In early 2013, the Center for Prevention Research and Development approached Pixo to assist with a project for one of the organizations that they work with, All Our Kids. They needed to digitize a paper-based data collection and reporting process for a wide network of affiliated organizations. At the same time, the cost of the project needed to remain within the confines of a mid-sized grant. Knowing that even an abbreviated UX process would improve the end result greatly, Pixo contacted me to see what could be done.
I focused my efforts on two primary components: improvements to the data collection forms, and specification for the output of reports. As wholesale reworking of the entire form structure was off the table, as per the client, I instead worked to improve the microinteractions and intra-form flow. First, I posed a series of questions to the client, using annotated screenshots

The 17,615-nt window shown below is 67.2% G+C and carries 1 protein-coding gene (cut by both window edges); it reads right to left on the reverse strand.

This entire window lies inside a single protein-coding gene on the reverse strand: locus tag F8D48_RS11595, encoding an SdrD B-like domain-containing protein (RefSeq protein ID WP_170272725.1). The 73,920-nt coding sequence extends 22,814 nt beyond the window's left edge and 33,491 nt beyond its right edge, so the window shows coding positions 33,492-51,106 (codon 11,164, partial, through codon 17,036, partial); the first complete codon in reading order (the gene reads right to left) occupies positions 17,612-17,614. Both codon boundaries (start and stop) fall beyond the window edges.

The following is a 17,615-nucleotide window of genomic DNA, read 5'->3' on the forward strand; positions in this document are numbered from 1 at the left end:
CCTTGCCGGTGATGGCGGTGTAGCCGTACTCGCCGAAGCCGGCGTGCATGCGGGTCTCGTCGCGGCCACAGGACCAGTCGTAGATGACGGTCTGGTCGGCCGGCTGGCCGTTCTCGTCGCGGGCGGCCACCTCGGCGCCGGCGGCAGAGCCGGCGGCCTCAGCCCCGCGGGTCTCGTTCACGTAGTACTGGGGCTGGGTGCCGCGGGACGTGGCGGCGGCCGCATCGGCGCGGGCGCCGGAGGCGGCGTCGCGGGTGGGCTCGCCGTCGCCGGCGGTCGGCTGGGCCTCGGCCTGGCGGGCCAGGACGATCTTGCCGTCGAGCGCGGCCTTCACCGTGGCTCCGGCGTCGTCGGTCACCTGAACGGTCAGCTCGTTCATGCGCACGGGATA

Then, through a series of conversation and iterations, I arrived at a final set of recommendations for the data collection forms.
As the development team worked on implementing those forms, I turned my attention to the reporting output from the system. Because there were no legacy reports that the client wanted to emulate, I was much more free to recommend the best options for answering the questions posed by the initial client brief.
As I understand, the initial rollout of the All Our Kids reporting system has been a success. It has vastly reduced the quantity of paper forms that need to be collected/maintained, and it has making reporting much faster and more reliable. Based on the success of the pilot program, the client is already planning for future enhancements to the system.